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The Wire at Mutek 6 June

Derek Walmsley

The weather thus far has been warm and humid, so you can wander the city and venue-hop way into the night, but yesterday the heavens opened on and off throughout the afternoon. Mutek's outdoor picnic went ahead just about, we hear, but we were at our stall in Monument-National watching the rain storms come and go.

The music began in earnest at around 7pm at Sat with Vladislav Delay, and the programe (including CM Von Hausswolf) was centred around various takes on tone-experiment/drone/beatless exploration – a somewhat abstract line-up for a Saturday night. I only made it down to the venue a little later when Tim Hecker was on, and the place was completely dark, so Hecker himself was only visible in silhouette, with shards of guitar chords just about sensible through the churn of effects. Hecker was doing this before many others, and moments of it hit home. A melody would be routed through his laptop again and again and when he finally took the effects off, a fragile, shivering, doppleganger of a phrase would emerge. The venue wasn't quite ideal as you weren't close to the music, but I'd way rather be standing in the semi-darkness blasted by the sound than sitting down scrutinising him with detached fascination.

All you could see during Ben Frost was the man himself in a sleeveless vest hunched over his equipment, occasionally strapping on a guitar and dramatically throwing down a powerchord. The cinematic intent is explicit in the howling wolf samples and circling piano clusters, and he strung the set out as long as he possibly could, barely peering up from his machine throughout. Perhaps he was working to a script, because you got the sense the set would have remained pretty similar had the audience been there or not.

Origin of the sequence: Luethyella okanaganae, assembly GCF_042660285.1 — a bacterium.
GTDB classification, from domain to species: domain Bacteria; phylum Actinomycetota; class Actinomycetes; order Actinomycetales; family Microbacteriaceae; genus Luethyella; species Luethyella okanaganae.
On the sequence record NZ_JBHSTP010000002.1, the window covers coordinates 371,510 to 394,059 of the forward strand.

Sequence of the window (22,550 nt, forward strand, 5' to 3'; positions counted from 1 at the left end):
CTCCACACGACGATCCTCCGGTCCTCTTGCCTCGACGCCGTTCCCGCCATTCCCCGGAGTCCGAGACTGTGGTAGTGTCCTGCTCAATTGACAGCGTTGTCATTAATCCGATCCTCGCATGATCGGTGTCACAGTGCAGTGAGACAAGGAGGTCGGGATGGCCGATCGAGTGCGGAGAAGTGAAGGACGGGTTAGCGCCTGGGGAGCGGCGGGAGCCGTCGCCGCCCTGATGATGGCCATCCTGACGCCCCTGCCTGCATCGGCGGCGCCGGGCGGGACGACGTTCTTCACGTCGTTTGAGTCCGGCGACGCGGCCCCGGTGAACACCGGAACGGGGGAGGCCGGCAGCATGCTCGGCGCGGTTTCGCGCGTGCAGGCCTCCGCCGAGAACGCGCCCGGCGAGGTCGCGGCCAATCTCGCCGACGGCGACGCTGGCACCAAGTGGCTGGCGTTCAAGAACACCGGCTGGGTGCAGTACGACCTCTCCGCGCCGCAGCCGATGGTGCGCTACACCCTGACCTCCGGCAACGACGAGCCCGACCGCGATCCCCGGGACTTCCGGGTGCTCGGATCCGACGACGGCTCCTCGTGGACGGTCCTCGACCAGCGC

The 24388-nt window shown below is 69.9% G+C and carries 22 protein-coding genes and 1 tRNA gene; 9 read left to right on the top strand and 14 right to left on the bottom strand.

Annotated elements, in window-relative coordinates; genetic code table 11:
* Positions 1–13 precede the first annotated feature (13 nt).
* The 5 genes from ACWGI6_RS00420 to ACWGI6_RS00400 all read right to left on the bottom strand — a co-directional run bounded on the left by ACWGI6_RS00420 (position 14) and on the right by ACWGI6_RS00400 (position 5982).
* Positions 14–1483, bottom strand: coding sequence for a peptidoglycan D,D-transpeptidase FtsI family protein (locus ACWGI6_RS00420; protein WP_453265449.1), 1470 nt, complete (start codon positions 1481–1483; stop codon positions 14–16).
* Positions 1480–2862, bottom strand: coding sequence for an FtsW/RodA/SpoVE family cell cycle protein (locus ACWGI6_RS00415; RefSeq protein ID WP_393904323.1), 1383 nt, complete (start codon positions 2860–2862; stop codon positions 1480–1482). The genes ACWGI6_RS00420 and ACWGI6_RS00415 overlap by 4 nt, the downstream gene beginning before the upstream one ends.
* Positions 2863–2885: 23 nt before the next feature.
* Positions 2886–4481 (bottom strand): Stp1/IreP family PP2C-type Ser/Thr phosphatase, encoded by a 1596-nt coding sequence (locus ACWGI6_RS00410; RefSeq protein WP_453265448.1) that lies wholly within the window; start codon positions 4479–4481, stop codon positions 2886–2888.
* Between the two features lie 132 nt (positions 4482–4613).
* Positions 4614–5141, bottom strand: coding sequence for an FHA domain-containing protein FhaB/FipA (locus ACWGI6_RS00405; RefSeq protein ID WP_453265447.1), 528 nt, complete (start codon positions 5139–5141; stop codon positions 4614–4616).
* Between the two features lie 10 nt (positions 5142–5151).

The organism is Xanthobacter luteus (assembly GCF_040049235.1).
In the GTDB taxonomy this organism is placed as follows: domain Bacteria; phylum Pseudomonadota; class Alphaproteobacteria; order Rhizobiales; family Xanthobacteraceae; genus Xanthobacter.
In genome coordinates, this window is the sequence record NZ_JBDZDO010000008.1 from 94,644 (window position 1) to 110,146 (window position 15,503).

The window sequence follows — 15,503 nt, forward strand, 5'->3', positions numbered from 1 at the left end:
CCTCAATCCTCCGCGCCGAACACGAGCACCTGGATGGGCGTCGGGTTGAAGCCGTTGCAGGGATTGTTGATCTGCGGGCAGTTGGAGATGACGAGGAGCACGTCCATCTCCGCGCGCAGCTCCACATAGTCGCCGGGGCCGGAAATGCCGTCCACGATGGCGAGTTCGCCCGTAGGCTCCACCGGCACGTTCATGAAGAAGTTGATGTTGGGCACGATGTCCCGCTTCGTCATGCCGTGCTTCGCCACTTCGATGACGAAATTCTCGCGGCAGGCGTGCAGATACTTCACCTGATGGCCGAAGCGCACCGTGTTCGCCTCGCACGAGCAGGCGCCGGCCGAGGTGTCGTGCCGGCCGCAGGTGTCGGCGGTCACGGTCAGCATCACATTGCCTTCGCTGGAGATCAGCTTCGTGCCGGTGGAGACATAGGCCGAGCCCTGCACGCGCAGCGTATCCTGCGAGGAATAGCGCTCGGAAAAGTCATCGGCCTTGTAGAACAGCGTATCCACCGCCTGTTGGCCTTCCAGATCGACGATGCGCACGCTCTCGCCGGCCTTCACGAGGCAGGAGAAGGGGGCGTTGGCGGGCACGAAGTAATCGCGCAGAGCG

We walked up to catch Senor Coconut in a place in Montreal's museum district, where a massive crowd was served by beer and food stalls. Uwe Schmidt stands at the back motionless at his laptop, as much a figurine as a performer, while the horn session, vibe and bass players and vocalist salsa-fy the hits. It went down a storm, with a city crowd as much as a Mutek one, but every cover, whether it was "Showroom Dummies", "Smoke On The Water" or "Smooth Operator", made me want to hear the originals, like orange squash makes you crave orange juice. There's a reason for choosing these songs, of course, they're building blocks of pop and rock's architecture, but if you then break them down into a new style, you tend to lose the structural elegance which made them important in the first place. It's decent family entertainment at least. There was, I think, one or two 'laptop solos', but that was about it for electronics, despite Mutek's electronic motto.

Afterwards, with the weather and a frustrating gap in the programme, we were somewhat in limbo, and ended up wandering lost around the skyscraper district in search of music and refreshment. Getting some poutine (chips/gravy/cheese curds) at an appeallingly greasy Montreal snack place warmed us up, and we wandered down to Metropolis where most of the night programme was being held, but with a large queue outside at midnight marshalled by officious security guards, the rain coming down, and me wearing only a T shirt, tiredness and cold took over and we staggered back to our hotel.

#nowplaying: The Dramatics, "In The Rain". Now heading out in search of salt beef and microbrewed beers.

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